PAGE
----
New Bob Woodward Book Reveals Deep Divisions In Military, White House on Troop Surge
Rather, Woodward reports, "groundbreaking" new covert techniques, beginning in 2007, enabled U.S. military and intelligence officials to locate, target and kill insurgent leaders and key individuals in extremist groups such as al-Qaeda in Iraq.
Woodward does not disclose the code names of these covert programs or provide much detail about them, saying in the book that White House and other officials had cited national security concerns in asking him to withhold specifics.
Overall, Woodward writes, four factors combined to reduce the violence: the covert operations; the influx of troops; the decision by militant cleric Moqtada al-Sadr to rein in his powerful Mahdi Army; and the so-called Anbar Awakening, in which tens of thousands of Sunnis turned against al-Qaeda in Iraq and allied with U.S. forces.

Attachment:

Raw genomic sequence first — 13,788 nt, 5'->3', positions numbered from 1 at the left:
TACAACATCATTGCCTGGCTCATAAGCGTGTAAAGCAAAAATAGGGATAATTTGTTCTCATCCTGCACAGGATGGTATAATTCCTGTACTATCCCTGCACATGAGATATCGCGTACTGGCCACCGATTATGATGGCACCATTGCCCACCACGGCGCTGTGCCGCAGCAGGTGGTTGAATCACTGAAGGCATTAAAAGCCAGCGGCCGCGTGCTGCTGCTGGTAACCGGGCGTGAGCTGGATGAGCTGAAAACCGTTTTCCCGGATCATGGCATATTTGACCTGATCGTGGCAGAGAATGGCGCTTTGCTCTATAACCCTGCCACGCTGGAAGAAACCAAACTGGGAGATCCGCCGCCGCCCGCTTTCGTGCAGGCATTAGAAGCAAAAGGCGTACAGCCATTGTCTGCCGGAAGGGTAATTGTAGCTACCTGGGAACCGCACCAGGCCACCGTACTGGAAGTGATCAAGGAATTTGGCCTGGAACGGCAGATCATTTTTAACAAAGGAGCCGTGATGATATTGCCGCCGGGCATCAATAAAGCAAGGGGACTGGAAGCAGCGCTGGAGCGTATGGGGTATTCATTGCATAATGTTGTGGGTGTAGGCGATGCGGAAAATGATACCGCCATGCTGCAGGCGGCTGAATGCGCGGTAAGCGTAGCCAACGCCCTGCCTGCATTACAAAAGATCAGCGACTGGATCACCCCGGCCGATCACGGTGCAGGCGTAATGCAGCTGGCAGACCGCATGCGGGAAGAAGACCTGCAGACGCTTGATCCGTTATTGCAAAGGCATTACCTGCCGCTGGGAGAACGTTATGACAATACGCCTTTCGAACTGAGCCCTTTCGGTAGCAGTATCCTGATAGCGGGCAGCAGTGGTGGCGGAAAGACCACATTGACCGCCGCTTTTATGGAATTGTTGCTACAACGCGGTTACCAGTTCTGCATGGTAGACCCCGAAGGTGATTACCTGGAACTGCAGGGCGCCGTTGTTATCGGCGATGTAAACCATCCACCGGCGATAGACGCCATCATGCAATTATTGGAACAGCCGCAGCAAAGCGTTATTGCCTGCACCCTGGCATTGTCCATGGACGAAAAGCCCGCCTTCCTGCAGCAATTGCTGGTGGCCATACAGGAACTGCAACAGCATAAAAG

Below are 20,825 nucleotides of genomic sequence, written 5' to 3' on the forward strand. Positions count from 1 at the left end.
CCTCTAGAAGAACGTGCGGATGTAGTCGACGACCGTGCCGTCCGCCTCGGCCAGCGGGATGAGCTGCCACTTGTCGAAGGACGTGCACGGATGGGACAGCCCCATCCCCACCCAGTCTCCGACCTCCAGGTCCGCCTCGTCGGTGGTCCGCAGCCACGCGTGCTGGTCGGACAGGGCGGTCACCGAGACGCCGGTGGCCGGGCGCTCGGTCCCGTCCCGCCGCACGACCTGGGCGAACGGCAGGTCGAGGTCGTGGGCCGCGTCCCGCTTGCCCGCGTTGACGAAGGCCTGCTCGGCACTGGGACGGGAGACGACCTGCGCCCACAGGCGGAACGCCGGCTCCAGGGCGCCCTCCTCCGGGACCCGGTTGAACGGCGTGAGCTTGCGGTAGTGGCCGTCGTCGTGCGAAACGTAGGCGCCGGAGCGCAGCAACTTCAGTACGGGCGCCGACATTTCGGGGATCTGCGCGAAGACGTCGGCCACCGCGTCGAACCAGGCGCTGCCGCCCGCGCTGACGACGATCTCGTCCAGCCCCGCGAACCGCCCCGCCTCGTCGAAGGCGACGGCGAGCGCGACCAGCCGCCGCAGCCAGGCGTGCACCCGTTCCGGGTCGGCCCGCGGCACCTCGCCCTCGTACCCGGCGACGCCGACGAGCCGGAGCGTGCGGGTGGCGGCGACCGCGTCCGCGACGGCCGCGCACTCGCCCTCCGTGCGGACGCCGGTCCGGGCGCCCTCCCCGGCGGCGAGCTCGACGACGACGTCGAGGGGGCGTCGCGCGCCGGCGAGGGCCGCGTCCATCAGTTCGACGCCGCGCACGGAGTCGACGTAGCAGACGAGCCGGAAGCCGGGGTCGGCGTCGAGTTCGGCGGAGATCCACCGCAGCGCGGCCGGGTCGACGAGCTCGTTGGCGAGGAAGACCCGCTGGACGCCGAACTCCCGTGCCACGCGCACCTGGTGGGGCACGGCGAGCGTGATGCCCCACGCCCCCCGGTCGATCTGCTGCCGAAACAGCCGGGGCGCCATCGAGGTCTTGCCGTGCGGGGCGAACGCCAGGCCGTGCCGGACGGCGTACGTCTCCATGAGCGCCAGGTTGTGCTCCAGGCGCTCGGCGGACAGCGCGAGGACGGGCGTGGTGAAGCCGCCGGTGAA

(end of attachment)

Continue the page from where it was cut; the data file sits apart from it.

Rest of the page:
comments powered by Disqus
Tim Matthewson - 9/5/2008
The focus on the so-called "surge" has tended to distract attention from the more important question of whether the Iraq war has made the US more or less secure. I think that the answer is definitely negative because it has brought the radical fringes -- Hamas and Hezbola -- to power throughout the middle east and it has also contributed to the radicalization of Iran, pushing them ever closer to nuclear weapons. There were no WMD in 2003, but there may well be throughout much of the middle east soon enough. Thank you George Bush!
- 'Sexist' Paris streets renamed in the name of feminism
- NYT profiles a path-breaking transgender pioneer who became a judge
- CIA Plans Huge Release of Top-Secret Reports From the 1960s
- South Dakota drops history as a high school requirement
- The Forgotten History Of 'Violent Displacement' That Helped Create The National Parks
- Historian author Antony Beevor says his new World War 2 book may anger Americans
- Ron Radosh and Allis Radosh plan to defend Warren Harding in a new book
- Historians tackle America’s mass incarceration problem
- Report: Russian studies in crisis